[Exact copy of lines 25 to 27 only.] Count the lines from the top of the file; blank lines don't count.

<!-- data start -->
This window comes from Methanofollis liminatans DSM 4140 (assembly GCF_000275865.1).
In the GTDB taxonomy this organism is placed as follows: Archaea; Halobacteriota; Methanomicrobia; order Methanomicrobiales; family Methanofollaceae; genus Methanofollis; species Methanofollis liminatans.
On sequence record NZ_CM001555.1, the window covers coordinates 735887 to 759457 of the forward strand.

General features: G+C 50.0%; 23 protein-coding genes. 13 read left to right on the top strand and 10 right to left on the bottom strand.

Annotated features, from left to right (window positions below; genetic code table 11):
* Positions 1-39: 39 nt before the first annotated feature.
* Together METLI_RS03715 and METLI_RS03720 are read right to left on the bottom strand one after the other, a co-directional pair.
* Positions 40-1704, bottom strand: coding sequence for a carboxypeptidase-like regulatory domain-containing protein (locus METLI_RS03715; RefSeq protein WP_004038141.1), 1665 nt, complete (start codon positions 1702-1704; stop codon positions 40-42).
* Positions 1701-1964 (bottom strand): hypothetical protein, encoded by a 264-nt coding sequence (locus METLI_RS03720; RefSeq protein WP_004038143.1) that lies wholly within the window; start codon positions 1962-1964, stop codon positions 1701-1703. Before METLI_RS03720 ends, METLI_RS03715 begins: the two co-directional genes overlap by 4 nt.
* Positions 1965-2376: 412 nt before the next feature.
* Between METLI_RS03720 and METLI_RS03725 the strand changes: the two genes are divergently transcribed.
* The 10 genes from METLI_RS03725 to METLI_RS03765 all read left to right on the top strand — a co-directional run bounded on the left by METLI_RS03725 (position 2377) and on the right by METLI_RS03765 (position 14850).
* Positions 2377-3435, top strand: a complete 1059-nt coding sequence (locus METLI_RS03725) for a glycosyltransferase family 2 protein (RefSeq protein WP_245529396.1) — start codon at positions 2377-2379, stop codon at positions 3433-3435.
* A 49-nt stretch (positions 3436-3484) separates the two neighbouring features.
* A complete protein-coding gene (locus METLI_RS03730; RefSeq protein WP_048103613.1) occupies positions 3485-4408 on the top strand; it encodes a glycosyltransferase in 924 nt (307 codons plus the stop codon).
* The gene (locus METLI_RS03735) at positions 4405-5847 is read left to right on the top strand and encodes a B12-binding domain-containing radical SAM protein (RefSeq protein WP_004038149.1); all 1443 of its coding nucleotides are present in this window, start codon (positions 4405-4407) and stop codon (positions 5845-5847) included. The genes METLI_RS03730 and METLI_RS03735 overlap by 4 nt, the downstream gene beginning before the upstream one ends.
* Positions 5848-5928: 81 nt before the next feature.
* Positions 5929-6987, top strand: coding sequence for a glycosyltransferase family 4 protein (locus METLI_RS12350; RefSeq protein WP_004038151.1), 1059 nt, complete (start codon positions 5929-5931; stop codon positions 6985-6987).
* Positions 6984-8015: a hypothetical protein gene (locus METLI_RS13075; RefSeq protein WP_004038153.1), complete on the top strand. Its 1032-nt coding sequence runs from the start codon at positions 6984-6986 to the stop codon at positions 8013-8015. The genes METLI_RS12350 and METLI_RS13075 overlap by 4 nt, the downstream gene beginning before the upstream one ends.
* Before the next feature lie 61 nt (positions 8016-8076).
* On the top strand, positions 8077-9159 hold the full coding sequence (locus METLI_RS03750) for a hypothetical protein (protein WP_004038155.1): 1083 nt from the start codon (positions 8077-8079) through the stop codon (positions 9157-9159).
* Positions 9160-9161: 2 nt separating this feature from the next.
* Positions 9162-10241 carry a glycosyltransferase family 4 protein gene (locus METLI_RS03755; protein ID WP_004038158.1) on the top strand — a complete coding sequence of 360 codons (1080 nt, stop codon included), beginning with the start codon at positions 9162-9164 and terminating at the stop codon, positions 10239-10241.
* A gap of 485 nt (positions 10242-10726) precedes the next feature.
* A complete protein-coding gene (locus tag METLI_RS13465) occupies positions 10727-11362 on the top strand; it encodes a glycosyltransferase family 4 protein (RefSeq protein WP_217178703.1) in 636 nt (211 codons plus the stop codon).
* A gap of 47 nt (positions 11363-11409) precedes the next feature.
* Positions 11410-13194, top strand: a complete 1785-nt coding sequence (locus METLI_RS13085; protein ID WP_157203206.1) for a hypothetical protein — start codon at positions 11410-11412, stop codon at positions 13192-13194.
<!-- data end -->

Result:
* A complete protein-coding gene (locus tag METLI_RS13465) occupies positions 10727-11362 on the top strand; it encodes a glycosyltransferase family 4 protein (RefSeq protein WP_217178703.1) in 636 nt (211 codons plus the stop codon).
* A gap of 47 nt (positions 11363-11409) precedes the next feature.
* Positions 11410-13194, top strand: a complete 1785-nt coding sequence (locus METLI_RS13085; protein ID WP_157203206.1) for a hypothetical protein — start codon at positions 11410-11412, stop codon at positions 13192-13194.